BERLIN — On a snowy, gray morning last Friday, as a third wave of the coronavirus pandemic in Germany was taking hold, Anna Schoras, 30, lined up outside a pop-up testing site inside a repurposed art gallery in Berlin.
Cultural life in the German capital has largely shut down because of the virus, but if Schoras’s test came back negative, she would be allowed to attend the first live stage production in the city in about five months, scheduled for that evening.
“I’m just really looking forward to getting out of the house and to consuming live culture,” she said, adding that before the pandemic, she would go to the theater or the opera about twice a month.
Earlier that week, Ms. Schoras had been among the lucky few to secure one of 350 tickets to the show at the venerated Berliner Ensemble theater. They sold out in four minutes.
allows its landmark cultural venues to put on a show in front of a live audience — as long as the audience members wear masks, maintain social distancing and present a negative result from a rapid test taken no longer than 12 hours before curtain. The test, which is included in the price of the ticket, must be administered by medically trained workers at one of five approved centers.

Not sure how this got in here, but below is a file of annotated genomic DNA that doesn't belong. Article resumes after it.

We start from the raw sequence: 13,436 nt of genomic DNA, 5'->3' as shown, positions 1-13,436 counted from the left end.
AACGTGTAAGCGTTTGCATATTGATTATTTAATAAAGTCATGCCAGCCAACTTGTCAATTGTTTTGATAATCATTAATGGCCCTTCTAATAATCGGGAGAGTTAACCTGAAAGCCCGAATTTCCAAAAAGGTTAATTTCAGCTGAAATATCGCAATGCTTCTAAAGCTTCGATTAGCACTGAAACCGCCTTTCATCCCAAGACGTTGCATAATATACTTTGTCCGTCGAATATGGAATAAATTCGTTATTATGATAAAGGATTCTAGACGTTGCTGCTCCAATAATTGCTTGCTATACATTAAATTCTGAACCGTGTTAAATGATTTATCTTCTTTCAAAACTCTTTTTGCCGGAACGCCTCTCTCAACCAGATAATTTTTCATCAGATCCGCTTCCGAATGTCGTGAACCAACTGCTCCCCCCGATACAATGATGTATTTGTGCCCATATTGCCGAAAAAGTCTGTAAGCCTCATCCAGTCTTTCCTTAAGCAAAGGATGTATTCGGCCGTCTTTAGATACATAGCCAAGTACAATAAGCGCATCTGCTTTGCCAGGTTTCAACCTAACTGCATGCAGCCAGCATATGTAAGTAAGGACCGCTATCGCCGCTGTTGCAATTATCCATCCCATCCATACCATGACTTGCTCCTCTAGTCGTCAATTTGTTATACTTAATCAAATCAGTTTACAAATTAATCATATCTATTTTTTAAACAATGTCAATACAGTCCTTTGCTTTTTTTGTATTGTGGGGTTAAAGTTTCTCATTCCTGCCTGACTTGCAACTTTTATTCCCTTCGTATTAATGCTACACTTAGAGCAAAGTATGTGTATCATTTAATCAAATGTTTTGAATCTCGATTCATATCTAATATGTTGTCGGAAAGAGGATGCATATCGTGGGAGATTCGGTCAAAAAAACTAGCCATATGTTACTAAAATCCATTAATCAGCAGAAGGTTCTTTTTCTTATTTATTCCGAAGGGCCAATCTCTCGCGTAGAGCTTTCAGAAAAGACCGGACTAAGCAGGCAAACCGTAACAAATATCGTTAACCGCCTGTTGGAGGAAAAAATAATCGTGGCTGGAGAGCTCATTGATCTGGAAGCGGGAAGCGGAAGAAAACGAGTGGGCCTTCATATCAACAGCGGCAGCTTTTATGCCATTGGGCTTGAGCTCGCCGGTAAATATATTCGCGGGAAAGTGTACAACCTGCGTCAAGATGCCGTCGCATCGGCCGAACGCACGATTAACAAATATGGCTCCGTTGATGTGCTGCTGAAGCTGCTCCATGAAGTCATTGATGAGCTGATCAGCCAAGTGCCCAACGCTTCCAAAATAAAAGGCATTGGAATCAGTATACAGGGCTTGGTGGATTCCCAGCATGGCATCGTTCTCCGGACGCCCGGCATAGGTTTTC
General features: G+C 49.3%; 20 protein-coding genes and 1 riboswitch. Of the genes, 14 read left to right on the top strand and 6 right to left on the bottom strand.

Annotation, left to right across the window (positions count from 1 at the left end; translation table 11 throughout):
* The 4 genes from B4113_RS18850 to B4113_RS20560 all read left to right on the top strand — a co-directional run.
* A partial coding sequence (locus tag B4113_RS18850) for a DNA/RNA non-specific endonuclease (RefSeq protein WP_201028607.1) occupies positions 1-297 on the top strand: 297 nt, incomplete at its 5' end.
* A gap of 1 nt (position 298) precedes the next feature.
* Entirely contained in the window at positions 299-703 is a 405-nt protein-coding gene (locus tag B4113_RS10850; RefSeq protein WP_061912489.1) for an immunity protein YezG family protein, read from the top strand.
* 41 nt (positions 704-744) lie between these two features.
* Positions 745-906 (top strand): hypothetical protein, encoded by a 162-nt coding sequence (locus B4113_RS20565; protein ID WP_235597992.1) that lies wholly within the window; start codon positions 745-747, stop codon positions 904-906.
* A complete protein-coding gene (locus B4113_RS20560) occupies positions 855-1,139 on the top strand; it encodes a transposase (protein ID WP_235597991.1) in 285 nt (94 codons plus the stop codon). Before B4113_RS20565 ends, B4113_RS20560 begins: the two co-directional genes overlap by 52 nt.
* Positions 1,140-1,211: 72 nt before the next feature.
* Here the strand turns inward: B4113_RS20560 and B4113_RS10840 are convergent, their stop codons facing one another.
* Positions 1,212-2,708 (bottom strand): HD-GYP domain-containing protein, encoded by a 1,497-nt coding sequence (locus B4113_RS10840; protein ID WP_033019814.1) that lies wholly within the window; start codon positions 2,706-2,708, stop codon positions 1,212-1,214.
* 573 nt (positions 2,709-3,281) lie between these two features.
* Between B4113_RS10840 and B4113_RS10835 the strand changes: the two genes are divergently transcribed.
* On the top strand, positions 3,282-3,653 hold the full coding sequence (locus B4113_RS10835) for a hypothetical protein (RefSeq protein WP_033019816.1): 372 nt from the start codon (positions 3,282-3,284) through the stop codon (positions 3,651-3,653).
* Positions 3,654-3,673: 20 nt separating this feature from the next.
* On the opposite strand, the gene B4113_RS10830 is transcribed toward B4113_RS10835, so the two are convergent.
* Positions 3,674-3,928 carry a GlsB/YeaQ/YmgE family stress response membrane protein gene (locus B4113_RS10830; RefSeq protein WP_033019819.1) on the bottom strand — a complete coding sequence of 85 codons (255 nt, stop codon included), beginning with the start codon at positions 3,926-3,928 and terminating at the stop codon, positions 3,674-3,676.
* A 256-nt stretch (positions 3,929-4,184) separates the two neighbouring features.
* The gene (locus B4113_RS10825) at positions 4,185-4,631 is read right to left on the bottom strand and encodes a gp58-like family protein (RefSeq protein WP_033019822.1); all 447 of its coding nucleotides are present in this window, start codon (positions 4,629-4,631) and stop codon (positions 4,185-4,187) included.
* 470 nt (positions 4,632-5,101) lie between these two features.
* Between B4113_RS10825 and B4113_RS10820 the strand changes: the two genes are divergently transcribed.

Along with two nights at the Berliner Ensemble, live performances are being held at two of the city’s opera houses, the Philharmonie and Konzerthaus, and at the Volksbühne theater. Holzmarkt, a nightclub, will also host a sit-down concert. The short run of shows is intended to test whether organizers can put on cultural events safely, even as infection numbers soar.
Germany’s muddled national response to the virus has given way to local initiatives to keep life going, including a program to keep shopping and outdoor dining open for tested customers in some cities. As well as an epidemiological experiment, the Berlin initiative is a signal from a city that prides itself on its vibrant arts scene that — despite being shut down since October — culture still matters.